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Agglomeration Economies and Productivity Growth : U.S. Cities, 1880-1930

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Listed:
  • Klein, Alexander

    (University of Kent)

  • Crafts, Nicholas

    (University of Warwick)

Abstract

We investigate the role of industrial structure in labor productivity growth in U.S. cities between 1880 and 1930 using a new dataset constructed from the Census of Manufactures. We find that increases in specialization were associated with faster productivity growth but that diversity only had positive effects on productivity performance in large cities. We interpret our results as providing strong support for the importance of Marshallian externalities. Industrial specialization increased considerably in U.S. cities in the early 20th century, probably as a result of improved transportation, and we estimate that this resulted in significant gains in labor productivity.

Suggested Citation

  • Klein, Alexander & Crafts, Nicholas, 2015. "Agglomeration Economies and Productivity Growth : U.S. Cities, 1880-1930," CAGE Online Working Paper Series 235, Competitive Advantage in the Global Economy (CAGE).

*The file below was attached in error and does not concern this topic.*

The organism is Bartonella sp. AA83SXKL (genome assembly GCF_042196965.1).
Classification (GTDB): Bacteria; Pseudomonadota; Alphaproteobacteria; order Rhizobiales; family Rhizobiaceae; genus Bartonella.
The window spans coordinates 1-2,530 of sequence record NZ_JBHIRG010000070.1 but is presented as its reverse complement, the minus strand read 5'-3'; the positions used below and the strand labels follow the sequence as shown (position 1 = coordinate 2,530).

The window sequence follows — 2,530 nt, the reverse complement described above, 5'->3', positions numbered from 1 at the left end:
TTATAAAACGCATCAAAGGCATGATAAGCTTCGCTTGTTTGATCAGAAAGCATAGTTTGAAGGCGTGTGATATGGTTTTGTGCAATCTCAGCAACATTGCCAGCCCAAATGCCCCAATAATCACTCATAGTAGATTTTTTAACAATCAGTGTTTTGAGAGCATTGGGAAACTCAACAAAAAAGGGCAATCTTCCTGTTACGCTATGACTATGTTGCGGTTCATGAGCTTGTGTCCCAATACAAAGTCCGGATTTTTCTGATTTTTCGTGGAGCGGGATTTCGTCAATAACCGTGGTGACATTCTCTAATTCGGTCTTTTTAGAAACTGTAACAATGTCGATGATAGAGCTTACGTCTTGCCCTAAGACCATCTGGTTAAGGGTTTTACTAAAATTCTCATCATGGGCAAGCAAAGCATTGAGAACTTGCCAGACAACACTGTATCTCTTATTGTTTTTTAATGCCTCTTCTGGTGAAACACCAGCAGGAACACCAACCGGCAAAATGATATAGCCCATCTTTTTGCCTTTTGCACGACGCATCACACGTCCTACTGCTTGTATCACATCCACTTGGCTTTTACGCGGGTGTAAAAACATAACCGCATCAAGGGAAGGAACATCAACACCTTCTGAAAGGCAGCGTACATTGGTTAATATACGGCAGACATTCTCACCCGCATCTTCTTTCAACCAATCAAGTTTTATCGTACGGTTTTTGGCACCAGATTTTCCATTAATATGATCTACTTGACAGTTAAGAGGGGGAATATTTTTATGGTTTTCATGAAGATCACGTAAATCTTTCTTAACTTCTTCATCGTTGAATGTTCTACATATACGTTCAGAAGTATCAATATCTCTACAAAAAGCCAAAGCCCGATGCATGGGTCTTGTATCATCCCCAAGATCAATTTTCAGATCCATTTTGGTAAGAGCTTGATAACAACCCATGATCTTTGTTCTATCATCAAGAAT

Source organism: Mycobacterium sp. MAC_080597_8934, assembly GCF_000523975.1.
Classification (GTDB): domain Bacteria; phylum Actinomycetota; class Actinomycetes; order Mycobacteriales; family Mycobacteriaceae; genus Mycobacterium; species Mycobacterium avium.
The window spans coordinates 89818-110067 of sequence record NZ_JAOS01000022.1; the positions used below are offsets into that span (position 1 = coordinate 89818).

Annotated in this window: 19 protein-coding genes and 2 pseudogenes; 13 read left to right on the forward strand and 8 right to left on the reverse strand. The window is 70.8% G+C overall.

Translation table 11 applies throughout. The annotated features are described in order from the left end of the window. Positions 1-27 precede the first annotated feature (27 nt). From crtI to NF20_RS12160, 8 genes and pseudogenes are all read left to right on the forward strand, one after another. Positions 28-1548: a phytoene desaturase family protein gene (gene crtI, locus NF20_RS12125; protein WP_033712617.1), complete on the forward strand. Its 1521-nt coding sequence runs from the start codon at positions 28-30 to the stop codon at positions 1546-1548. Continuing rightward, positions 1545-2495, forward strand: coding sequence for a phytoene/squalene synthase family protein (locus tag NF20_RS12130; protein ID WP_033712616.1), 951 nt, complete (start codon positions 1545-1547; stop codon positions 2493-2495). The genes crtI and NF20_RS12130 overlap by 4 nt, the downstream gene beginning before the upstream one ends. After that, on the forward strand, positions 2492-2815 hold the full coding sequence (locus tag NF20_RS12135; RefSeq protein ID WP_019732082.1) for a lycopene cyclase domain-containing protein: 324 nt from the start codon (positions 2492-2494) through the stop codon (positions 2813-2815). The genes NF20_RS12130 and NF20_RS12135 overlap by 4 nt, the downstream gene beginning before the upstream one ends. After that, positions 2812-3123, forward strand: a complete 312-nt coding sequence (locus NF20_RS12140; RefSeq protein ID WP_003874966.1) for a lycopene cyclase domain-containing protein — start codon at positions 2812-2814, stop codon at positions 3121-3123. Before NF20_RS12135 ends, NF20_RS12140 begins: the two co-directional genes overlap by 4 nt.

• Handle: RePEc:cge:wacage:235
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    References listed on IDEAS

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    More about this item

    Keywords

    agglomeration economies ; Jacobian externalities ; manufacturing productivity ; Marshallian externalities ; industrial structure JEL Classification: N91 ; N92 ; O7 ; R32;
    All these keywords.

    JEL classification:

    • N91 - Economic History - - Regional and Urban History - - - U.S.; Canada: Pre-1913
    • N92 - Economic History - - Regional and Urban History - - - U.S.; Canada: 1913-
    • R32 - Urban, Rural, Regional, Real Estate, and Transportation Economics - - Real Estate Markets, Spatial Production Analysis, and Firm Location - - - Other Spatial Production and Pricing Analysis

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